I looked up and faced the steel door like an opponent urging me to battle. My legs shook beneath the dirty jeans I’d been robotically putting on the last four days. My heart pounded under the navy sweatshirt that had become more of a nose tissue than an item of clothing. My face felt numb and I couldn’t tell whether new tears were falling or old tears had yet to dry.
Since December 30th, I had been in a daze of grief that made the most mundane of tasks seem laborious. Getting out of bed, eating more than a grape at a time, or interacting with people not in the same shadow of heartbreak seemed as strenuous as hiking Everest with your significant other’s chatty Mom, mentally, physically, and emotionally exhausting.
Now, January 3rd, this was the last place I wanted to be. If I had it my way, I wouldn’t open the door for weeks. No one had entered the apartment since the resident left on his last vacation. Opening the door would confirm my conscious nightmare: the owner was gone and wasn’t coming back. But I had to open it, for my sister.
With a shaking snot covered hand, I turned off my phone’s location services so my whereabouts would remain unknown. Carter couldn’t know I was here. The last few days she’d been less like a sister and more like a new mother, never letting her baby out of sight and constantly worried what exposure to the outside world might do. If she checked the location of my phone she’d immediately know whose apartment I stood in the hallway of. She’d know what I had gone to get. She’d know what I would be giving her at her 28th birthday party later that night.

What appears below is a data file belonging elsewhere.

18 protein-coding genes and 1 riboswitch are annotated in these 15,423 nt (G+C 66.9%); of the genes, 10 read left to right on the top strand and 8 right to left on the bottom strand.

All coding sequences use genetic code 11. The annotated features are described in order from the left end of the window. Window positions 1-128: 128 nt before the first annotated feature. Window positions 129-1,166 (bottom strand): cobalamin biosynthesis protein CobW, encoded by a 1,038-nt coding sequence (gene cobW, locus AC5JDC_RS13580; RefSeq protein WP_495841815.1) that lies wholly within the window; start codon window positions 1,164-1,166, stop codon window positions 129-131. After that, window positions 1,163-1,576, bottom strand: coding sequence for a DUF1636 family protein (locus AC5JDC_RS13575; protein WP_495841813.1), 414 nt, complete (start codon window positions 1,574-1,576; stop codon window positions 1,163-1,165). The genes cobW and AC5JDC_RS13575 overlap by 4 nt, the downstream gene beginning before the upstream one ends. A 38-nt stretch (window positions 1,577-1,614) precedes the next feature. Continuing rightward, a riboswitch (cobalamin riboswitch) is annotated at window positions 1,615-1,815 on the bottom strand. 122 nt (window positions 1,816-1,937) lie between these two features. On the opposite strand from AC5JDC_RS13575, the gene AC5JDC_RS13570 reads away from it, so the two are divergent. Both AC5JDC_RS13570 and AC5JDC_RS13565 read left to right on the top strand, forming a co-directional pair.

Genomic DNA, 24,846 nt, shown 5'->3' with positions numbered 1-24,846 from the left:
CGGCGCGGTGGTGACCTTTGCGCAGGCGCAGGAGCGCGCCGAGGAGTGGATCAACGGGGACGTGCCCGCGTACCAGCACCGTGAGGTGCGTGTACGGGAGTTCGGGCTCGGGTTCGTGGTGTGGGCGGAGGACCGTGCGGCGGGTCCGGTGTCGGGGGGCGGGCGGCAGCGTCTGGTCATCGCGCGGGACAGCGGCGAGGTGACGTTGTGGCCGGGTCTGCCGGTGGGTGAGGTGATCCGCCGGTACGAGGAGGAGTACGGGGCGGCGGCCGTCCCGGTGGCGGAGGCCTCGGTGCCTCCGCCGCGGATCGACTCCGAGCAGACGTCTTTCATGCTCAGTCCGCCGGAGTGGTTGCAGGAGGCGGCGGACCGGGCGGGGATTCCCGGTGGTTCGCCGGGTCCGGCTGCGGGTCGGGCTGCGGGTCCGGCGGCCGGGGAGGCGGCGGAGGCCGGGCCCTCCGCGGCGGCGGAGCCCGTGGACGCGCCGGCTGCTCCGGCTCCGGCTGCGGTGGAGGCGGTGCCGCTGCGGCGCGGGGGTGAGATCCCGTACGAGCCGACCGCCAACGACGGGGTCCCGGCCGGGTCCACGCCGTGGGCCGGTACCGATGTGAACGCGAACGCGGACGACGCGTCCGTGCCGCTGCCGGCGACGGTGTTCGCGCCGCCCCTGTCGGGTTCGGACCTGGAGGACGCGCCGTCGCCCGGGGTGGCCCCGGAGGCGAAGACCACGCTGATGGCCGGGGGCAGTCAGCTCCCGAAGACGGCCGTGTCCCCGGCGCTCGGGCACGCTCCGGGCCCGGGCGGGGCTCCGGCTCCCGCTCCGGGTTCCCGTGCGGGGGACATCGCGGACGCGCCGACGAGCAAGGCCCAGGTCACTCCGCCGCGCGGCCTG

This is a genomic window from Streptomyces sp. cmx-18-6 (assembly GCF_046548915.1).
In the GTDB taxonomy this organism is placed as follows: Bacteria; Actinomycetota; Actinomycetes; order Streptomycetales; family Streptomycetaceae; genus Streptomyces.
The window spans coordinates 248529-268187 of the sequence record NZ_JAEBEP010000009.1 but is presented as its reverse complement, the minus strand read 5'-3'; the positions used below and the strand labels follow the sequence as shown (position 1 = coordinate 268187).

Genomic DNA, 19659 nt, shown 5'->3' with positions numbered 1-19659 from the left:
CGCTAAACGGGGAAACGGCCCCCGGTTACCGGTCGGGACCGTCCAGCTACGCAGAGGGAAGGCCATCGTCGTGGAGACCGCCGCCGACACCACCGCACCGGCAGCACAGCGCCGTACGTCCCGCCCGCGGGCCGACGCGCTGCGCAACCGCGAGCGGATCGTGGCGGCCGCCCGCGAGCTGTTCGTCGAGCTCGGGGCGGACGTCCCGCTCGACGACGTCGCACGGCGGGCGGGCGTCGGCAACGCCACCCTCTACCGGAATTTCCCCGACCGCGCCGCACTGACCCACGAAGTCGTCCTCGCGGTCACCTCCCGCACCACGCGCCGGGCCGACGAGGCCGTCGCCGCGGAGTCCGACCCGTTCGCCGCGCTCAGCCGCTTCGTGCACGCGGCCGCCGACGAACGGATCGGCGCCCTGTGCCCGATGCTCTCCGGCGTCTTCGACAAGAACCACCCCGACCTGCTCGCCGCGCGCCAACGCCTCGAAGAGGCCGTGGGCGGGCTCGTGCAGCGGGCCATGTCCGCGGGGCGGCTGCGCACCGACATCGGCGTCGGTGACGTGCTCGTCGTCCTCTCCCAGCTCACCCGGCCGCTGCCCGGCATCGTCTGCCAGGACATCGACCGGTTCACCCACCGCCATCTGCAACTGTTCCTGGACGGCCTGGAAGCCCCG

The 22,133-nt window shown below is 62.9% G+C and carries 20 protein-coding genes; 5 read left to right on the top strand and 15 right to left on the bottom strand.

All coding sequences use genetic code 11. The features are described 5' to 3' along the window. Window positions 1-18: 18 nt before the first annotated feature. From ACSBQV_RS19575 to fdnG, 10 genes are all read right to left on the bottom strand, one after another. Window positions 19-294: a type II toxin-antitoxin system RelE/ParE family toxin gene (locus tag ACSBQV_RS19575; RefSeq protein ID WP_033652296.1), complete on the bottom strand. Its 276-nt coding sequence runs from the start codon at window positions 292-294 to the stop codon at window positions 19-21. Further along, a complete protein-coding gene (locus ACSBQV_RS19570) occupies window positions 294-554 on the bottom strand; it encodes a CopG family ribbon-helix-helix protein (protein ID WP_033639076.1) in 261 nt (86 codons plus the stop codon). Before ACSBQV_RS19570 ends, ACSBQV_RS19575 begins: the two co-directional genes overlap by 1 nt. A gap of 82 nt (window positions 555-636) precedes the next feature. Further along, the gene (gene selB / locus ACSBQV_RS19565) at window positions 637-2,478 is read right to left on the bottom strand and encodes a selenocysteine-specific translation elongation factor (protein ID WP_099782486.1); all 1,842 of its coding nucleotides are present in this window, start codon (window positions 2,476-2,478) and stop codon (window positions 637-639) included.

I had been here less than a week before. I turned left at the first hallway once inside and passed the eccentric granny’s door with a snowman doormat, a holly wreath, and a wooden mailbox that said “Letters for Santa” in red and green glitter. I turned right when I passed the dog bone adorned matt and snowflake decorated door that belonged to a friendly couple and their dog that never shut up. I reached my destination at the unembellished door that had only a doormat that said “Hi! I’m Mat” to hint at the character inside.
Like before, I unlocked the door after numerous attempts because those damn electric locks never work properly. But, unlike my previous visit, I didn’t hear laughter as soon as I entered. Crosby, Stills, and Nash didn’t serenade me upon arrival. My brother didn’t greet me with a smile, wearing boxers and rainbow socks. I closed the door behind me and put my head in my hands as I sunk to my knees.
After a few minutes on the hardwood floor, crying softly enough not to alarm the neighbors, I willed myself to the office. In the desk, I found what I had come for: the “Happy Birthday Family Member” card that my brother and sister exchanged for the past four years. My shattered heart sunk when I saw my brother hadn’t gotten to sign yet. Small sentiments are irrelevant to the Grim Reaper. He’s on a schedule. No time for nonsense. I took it upon myself to sign for the both of us. I rapidly left as graceful as a hurricane, slamming the door with urgency as I tried to keep any bit of my brother that still lived locked inside.